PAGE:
Preservation

Appears in

Oxford Companion to Food

Oxford Companion to Food

By Alan Davidson

Published 2014

  • About
Preservation of food has been a problem and challenge for the human race since prehistoric times, since natural supplies of food run short in the winter and few foods keep for long without some preservative measures being taken. Those that do, such as nuts, are preserved by animals. But—apart from a few special cases such as bees—the only animal that treats food to make it keep is man.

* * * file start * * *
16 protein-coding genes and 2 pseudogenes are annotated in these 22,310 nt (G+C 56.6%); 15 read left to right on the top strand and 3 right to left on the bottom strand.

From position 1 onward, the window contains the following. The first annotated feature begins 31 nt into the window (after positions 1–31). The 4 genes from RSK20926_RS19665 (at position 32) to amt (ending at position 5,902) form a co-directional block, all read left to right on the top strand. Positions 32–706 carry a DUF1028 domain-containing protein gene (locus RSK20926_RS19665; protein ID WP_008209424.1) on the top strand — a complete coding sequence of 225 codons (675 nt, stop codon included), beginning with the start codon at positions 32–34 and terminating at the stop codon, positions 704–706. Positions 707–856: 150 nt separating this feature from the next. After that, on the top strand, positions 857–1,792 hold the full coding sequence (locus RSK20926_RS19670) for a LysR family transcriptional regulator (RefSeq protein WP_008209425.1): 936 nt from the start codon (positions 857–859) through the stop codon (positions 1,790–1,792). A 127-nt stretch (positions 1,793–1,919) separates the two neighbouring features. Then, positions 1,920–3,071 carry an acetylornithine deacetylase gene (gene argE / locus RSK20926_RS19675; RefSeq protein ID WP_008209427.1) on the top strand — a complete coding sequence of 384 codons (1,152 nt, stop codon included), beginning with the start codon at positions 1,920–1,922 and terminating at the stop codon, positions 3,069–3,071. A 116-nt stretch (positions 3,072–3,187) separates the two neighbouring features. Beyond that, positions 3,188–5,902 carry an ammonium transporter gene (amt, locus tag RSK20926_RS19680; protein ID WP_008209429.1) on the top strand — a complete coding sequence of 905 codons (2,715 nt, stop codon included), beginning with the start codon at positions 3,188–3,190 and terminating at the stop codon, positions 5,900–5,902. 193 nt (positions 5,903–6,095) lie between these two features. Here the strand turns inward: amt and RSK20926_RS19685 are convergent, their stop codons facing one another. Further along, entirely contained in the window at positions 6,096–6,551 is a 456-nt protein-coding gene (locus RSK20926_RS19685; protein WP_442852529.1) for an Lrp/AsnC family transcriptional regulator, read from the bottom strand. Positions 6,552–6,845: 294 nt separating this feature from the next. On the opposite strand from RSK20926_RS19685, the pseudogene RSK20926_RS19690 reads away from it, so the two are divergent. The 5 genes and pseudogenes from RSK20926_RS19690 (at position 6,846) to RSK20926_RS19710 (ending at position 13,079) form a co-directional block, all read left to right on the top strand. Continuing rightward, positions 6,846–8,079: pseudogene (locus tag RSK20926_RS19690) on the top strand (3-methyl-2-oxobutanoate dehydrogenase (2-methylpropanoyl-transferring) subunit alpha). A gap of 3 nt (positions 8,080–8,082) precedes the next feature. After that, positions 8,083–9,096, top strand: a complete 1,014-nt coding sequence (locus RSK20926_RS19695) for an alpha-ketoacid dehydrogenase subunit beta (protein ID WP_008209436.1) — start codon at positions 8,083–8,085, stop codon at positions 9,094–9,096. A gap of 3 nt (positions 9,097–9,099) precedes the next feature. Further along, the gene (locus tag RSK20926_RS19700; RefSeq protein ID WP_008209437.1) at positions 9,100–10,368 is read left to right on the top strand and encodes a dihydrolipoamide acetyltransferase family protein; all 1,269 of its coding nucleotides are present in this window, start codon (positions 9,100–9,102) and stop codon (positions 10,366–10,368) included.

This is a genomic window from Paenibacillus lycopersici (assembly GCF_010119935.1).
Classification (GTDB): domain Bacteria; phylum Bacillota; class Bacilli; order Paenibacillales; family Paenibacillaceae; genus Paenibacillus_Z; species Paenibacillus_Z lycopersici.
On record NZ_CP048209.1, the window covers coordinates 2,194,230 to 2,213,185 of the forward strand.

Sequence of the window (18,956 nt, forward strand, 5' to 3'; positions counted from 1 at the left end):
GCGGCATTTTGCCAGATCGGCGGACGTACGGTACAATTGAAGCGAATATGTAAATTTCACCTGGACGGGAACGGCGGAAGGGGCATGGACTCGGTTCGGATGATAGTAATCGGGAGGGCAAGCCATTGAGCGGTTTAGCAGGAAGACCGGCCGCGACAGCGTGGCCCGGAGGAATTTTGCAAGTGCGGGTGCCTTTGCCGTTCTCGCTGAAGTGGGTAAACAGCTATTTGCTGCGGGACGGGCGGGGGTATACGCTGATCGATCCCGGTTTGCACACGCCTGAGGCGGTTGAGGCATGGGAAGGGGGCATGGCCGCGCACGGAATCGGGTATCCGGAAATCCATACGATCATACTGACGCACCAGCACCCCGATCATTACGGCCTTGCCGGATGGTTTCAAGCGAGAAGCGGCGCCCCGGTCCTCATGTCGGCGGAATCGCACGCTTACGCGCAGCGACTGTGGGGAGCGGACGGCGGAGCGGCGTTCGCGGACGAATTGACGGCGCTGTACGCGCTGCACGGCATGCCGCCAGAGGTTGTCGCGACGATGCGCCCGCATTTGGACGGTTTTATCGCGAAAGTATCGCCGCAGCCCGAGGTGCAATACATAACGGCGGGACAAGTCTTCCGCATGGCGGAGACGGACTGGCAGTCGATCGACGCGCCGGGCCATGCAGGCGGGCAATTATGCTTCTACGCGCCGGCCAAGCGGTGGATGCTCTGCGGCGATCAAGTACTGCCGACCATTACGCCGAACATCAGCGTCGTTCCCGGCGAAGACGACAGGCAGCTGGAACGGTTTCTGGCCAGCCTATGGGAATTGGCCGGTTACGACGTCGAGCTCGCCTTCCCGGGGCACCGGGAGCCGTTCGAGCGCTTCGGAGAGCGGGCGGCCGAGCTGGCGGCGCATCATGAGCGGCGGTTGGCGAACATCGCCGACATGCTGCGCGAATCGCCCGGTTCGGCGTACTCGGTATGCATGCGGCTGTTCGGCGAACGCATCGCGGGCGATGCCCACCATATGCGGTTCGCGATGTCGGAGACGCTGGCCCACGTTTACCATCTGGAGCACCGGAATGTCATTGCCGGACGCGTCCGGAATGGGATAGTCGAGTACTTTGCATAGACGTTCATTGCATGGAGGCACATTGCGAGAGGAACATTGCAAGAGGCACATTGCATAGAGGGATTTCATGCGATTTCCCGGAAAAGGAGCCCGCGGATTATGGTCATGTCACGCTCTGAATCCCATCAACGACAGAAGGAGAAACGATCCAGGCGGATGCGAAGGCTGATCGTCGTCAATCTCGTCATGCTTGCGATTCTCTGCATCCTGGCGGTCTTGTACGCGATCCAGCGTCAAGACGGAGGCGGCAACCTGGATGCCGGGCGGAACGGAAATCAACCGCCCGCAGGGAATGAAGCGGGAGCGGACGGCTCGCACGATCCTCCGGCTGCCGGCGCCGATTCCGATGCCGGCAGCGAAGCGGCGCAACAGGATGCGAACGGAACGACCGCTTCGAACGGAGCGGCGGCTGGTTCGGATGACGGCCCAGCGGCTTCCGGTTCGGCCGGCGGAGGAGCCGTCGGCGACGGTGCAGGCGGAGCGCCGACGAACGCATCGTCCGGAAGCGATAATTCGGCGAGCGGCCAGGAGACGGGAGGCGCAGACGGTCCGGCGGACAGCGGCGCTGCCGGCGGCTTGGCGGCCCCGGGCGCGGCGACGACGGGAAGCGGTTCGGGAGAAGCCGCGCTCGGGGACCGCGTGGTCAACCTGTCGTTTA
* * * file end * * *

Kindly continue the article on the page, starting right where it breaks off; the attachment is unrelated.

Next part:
All fresh foods begin to spoil at once, quickly or slowly. As soon as a plant is harvested or an animal killed, substances in it which were essential to its life begin to break down. It may also be colonized by micro-organisms coming from outside, or be acted on by those already present, such as the bacteria in the intestines of animals and the yeasts which form the ‘bloom’ on fruit.